Smoking is one of the biggest causes of death and illness in the UK.
Every year around 76,000 people in the UK die from smoking, with many more living with debilitating smoking-related illnesses.
Smoking increases your risk of developing more than 50 serious health conditions.
Some may be fatal, and others can cause irreversible long-term damage to your health.
You can become ill:
- if you smoke yourself
- if people around you smoke (passive smoking)
Smoking health risks
Smoking causes around 7 out of every 10 cases of lung cancer (70%).
It also causes cancer in many other parts of the body, including the:
- voice box (larynx)
- oesophagus (the tube between your mouth and stomach)
Smoking damages your heart and your blood circulation, increasing your risk of developing conditions such as:
- coronary heart disease
- heart attack
- peripheral vascular disease (damaged blood vessels)
- cerebrovascular disease (damaged arteries that supply blood to your brain)
Smoking also damages your lungs, leading to conditions such as:
- chronic obstructive pulmonary disease (COPD), which incorporates bronchitis and emphysema
Smoking can also worsen or prolong the symptoms of respiratory conditions such as asthma, or respiratory tract infections such as the common cold.
In men, smoking can cause erectile dysfunction (impotence) because it limits the blood supply to the penis.
It can also reduce the fertility of both men and women.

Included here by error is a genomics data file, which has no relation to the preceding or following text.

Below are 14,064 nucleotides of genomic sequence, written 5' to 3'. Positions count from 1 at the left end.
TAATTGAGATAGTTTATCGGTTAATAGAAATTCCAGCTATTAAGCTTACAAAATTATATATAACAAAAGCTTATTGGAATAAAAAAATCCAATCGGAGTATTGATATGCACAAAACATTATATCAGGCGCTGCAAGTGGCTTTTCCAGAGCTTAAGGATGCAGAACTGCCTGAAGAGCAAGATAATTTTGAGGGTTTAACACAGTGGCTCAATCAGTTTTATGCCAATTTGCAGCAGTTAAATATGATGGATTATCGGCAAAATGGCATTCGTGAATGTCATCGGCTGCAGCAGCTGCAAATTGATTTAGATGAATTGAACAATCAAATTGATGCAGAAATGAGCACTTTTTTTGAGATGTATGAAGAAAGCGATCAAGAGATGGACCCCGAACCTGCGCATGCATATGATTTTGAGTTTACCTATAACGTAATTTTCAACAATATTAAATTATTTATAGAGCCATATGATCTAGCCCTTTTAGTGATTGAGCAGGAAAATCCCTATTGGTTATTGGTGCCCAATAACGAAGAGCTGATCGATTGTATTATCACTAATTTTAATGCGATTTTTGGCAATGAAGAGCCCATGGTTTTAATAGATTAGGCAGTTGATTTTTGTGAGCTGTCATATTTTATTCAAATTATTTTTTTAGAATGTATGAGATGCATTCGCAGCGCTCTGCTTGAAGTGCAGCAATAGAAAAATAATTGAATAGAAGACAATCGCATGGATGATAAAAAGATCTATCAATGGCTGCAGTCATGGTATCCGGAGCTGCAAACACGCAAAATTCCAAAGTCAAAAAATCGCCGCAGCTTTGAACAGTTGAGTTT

Smoking can make it harder to recover from surgery.
Health risks of passive smoking
Secondhand smoke comes from the tip of a lit cigarette and the smoke that the smoker breathes out.
Breathing in secondhand smoke, also known as passive smoking, increases your risk of getting the same health conditions as smokers.
For example, if you have never smoked but you have a spouse who smokes, your risk of developing lung cancer increases by about a quarter.
Babies and children are particularly vulnerable to the effects of secondhand smoke.
A child who's exposed to passive smoke is at increased risk of developing chest infections, meningitis, a persistent cough and, if they have asthma, their symptoms will get worse.
They're also at increased risk of sudden infant death syndrome (SIDS), sometimes called cot death, and an ear infection called glue ear.
Read more about passive smoking.
Health risks of smoking during pregnancy
If you smoke when you're pregnant, you put your unborn baby's health at risk, as well as your own.
Smoking during pregnancy increases the risk of complications such as:
- premature (early) birth
- a low birth weight baby
Read more about stopping smoking in pregnancy.
Your GP can give you information and advice on quitting smoking.
You can visit the NHS Smokefree website to download the free NHS Quit Smoking app, get more information, or call the helpline on 0300 123 1044.
Page last reviewed: 16 September 2022
Next review due: 16 September 2025